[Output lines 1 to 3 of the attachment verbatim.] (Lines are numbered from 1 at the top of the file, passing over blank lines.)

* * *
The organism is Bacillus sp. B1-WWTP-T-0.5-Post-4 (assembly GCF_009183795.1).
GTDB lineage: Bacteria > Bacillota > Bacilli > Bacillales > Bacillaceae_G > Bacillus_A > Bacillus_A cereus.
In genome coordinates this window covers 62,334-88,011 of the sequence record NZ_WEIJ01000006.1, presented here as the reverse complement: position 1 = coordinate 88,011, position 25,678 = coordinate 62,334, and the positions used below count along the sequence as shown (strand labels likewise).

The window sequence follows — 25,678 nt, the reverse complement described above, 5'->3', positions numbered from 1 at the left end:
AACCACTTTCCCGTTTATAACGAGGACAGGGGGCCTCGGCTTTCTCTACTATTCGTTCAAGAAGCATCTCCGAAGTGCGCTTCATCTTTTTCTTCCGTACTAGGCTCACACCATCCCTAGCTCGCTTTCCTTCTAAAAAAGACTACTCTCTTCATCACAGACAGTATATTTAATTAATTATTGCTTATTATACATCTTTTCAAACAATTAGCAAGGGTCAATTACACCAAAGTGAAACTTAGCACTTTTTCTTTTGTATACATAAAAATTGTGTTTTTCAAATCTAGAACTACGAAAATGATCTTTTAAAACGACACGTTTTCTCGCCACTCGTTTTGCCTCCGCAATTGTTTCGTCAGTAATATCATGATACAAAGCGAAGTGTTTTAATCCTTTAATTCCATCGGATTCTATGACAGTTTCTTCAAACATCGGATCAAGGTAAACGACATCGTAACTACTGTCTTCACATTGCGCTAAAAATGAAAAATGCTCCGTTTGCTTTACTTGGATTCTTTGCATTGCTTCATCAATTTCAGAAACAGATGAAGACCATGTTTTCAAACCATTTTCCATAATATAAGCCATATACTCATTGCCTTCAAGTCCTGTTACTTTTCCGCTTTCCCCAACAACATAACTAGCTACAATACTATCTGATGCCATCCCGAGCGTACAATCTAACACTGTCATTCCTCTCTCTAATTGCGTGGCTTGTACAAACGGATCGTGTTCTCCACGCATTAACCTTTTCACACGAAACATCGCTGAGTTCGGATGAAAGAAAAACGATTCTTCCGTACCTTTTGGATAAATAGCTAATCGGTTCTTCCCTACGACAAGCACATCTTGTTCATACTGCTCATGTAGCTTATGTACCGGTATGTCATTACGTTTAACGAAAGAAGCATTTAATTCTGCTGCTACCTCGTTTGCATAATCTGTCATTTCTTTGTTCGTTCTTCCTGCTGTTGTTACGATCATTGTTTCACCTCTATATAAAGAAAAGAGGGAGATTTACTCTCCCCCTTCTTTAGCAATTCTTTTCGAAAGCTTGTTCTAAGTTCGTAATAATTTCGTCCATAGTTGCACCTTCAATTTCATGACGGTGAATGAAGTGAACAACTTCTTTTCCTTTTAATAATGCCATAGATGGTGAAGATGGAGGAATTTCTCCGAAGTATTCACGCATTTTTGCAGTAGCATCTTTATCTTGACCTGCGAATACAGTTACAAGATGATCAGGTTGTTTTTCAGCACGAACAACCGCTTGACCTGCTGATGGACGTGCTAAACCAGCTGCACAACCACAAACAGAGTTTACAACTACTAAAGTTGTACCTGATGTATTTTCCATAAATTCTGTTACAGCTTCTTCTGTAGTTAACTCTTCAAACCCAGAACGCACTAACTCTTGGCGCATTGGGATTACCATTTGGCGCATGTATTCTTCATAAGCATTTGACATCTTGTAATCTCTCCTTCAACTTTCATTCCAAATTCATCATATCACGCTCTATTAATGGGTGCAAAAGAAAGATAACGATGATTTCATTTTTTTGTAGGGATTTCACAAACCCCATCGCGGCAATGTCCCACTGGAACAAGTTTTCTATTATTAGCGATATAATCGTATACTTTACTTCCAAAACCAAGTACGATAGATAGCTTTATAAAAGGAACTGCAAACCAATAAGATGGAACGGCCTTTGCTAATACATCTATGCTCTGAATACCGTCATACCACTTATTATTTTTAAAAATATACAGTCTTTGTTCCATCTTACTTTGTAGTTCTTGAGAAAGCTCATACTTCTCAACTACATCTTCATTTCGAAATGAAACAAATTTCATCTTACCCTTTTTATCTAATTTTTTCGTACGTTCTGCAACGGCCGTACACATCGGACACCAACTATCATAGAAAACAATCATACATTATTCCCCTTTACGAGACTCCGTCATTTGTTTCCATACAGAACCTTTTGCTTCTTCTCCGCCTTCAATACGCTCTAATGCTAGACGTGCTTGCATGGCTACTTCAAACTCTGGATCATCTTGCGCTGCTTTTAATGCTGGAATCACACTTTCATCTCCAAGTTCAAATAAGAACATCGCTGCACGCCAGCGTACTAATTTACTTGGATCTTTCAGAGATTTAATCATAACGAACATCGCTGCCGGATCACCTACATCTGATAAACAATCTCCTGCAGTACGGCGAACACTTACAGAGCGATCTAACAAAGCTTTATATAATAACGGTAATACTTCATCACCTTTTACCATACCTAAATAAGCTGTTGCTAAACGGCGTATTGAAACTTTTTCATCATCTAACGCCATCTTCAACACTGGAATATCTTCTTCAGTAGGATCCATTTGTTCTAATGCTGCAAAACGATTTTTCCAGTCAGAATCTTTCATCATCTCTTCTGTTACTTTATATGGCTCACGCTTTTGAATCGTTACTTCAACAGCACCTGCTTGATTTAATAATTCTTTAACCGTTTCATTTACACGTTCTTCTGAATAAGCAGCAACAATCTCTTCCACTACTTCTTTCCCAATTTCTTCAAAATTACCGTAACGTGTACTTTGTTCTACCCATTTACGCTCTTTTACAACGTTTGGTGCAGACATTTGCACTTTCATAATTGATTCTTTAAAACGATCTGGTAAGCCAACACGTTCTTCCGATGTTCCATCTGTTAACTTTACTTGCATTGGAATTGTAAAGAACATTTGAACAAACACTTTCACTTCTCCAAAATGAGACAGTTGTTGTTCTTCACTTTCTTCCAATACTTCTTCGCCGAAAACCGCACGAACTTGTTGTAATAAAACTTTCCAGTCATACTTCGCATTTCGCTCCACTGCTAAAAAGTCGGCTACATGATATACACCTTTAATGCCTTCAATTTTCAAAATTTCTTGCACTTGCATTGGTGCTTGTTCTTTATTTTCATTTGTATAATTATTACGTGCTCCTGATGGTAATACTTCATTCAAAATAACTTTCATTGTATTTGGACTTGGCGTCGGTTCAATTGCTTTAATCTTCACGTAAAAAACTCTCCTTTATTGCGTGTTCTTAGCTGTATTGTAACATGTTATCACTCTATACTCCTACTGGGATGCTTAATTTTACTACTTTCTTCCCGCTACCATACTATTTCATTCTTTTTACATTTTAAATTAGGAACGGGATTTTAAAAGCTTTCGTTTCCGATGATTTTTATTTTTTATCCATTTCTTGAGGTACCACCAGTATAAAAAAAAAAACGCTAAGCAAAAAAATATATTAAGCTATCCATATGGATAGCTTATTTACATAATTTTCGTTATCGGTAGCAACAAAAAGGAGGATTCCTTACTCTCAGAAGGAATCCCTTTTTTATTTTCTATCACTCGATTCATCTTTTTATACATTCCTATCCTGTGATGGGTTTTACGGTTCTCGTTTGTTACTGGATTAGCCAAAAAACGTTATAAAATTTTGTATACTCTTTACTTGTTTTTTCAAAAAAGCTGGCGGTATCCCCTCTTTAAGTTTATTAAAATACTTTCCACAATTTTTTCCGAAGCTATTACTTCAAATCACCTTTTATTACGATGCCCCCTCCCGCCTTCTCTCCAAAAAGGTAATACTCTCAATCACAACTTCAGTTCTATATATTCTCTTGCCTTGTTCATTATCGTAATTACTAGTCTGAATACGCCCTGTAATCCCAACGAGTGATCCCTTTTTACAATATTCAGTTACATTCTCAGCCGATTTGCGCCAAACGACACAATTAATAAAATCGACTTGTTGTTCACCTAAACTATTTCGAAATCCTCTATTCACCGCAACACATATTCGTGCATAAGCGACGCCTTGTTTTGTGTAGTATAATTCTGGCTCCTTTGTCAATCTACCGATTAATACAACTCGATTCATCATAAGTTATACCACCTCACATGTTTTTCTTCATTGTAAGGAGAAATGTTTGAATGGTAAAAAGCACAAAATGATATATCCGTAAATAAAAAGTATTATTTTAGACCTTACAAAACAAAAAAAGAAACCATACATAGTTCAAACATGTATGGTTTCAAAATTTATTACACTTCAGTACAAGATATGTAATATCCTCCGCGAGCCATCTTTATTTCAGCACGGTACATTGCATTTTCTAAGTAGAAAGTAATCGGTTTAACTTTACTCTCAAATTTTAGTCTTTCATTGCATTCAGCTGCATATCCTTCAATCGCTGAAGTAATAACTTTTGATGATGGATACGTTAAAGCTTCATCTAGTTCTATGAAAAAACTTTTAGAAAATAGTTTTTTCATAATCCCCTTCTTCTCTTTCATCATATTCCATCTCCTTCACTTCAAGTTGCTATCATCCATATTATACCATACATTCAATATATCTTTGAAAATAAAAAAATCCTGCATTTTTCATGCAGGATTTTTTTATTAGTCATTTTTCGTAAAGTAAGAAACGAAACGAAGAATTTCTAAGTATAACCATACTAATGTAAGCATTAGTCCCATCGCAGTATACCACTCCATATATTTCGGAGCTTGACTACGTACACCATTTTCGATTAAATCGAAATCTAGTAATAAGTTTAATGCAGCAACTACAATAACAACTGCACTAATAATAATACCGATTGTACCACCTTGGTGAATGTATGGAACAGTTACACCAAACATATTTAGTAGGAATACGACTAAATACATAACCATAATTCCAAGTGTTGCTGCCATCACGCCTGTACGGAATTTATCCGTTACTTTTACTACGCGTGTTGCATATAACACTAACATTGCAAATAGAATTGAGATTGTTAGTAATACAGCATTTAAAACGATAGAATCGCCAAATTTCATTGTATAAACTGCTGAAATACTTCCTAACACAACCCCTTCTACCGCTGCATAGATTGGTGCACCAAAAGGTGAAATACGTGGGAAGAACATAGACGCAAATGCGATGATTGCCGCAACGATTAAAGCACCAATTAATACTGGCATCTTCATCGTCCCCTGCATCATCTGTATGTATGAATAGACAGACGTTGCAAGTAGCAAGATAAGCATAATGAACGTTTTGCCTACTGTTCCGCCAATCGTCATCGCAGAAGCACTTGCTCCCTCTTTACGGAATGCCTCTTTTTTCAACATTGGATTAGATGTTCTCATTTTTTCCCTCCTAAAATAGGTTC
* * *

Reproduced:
The organism is Bacillus sp. B1-WWTP-T-0.5-Post-4 (assembly GCF_009183795.1).
GTDB lineage: Bacteria > Bacillota > Bacilli > Bacillales > Bacillaceae_G > Bacillus_A > Bacillus_A cereus.
In genome coordinates this window covers 62,334-88,011 of the sequence record NZ_WEIJ01000006.1, presented here as the reverse complement: position 1 = coordinate 88,011, position 25,678 = coordinate 62,334, and the positions used below count along the sequence as shown (strand labels likewise).